Following the Lacrosse fire, a panel of experts was formed from within the building and fire safety industries, the result of which was a new set of standards – AS 5113 (fire propagation testing and classification of external walls of buildings). These new standards are due to be incorporated into the Building Approval and Certification (BCA) in 2019 and call for all cladding to undergo the BS 8414 test. This test is a British Standard full-scale façade test to assess the fire safety applied to a building’s external cladding.

Presently, ShapeShell is two years ahead in the testing game. Although the new standards are not currently enforced yet, ShapeShell commissioned the full-scale façade burn test BS 8414. At the time there was no test facility in Australia that could accommodate it, so BRE Global in England ran the test. The test simulates a fire in a building corner and 30 minutes of high-energy fuel is ignited. The temperature reaches 900 degrees Celsius and, although the test reveals smoke damage, there is no combustion from the ShapeShell cladding. We conducted this test 18 months ago because we recognise the importance of the standards, and whatever those standards may be – the current ones or future ones – we want to be much better than them.

ShapeShell does not burn; it will not propagate fire up a façade and the 8414 test confirms this fact. The test is not subjective – it’s pass or fail, and there is no in-between. The aforementioned tragedy in London and the alarming event in Melbourne’s Docklands have sparked a cladding myth, a panic surrounding building façades and their safety. Not all cladding is the same, and not all cladding is like that used on the Grenfell and Lacrosse towers. You can’t say that cladding is dangerous, for not all cladding is flammable, and changing this perception is an education process. There are many contributing factors toward risk and disaster, not a sole culprit.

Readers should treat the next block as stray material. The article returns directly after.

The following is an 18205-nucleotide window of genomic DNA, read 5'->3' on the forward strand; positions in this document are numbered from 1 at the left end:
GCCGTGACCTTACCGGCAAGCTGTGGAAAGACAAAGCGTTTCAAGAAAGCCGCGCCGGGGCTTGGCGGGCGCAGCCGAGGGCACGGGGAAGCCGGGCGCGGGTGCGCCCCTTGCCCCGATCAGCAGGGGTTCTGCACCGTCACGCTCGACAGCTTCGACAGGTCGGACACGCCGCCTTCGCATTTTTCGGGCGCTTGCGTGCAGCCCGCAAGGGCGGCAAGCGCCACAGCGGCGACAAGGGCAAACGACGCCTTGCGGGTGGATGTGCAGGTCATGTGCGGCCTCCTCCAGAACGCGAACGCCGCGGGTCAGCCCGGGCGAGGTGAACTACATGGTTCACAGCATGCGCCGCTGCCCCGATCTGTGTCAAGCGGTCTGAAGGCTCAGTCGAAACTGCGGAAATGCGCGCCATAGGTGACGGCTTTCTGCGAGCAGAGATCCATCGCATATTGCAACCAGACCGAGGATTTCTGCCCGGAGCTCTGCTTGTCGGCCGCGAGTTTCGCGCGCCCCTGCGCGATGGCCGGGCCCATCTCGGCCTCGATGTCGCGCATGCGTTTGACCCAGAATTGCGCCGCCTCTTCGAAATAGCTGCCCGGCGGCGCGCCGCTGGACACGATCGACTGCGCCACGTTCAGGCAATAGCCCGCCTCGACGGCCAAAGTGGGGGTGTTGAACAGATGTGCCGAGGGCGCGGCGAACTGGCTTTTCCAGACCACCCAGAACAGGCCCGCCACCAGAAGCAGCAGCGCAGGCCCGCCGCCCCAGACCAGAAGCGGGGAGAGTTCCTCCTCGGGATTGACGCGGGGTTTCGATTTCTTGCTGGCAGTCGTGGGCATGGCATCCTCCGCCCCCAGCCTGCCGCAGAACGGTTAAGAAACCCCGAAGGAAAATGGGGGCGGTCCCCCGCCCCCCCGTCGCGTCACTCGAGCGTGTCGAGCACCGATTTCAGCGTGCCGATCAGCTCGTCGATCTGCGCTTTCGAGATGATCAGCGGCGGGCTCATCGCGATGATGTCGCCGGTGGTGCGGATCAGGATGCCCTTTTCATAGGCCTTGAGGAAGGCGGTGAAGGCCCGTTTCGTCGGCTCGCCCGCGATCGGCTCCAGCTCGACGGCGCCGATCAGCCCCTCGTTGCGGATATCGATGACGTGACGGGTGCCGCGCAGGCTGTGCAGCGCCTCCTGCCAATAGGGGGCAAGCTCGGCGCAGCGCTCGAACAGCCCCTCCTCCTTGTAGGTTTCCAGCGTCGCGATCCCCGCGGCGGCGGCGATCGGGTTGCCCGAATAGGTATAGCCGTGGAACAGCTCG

The quality of the cladding and the way it is used, in conjunction with circumstances and external aspects such as access to sprinklers and fire escapes, all play a role in fire risk. If there’s a large amount of fuel load on a balcony and it combusts and spreads to another element, and there are no sprinklers, then cladding or no cladding you can still have a horrific fire. Like all industries, we are ever-evolving and making progress. The new technologies and advancements in ACMs hold the solution to the cladding myth – the new materials are proven, they’re tested, they’re safe.

People need to look past the hysteria and evaluate objectively – just because something is new, it doesn’t mean it’s a risk. Good architects, builders and fire engineers, they understand this. They know they don’t want flammable material on the side of their building, and they know that when a product is built using high-quality materials, it’s not dangerous. There are many superior cladding products that don’t pose a threat to the safety of a building. Fire risk is not just about the material; it’s about where that material is and the fire strategy around it.

Toby Whitfield is the group managing director at ShapeShift. Shapeshell is an AR Adviser.

Lead image: Orbis apartments, South Melbourne by ARM Architecture, facade by ShapeShell.

This article originally appeared in AR151 – available online and digitally through Zinio.

Read more about fire safety standards here.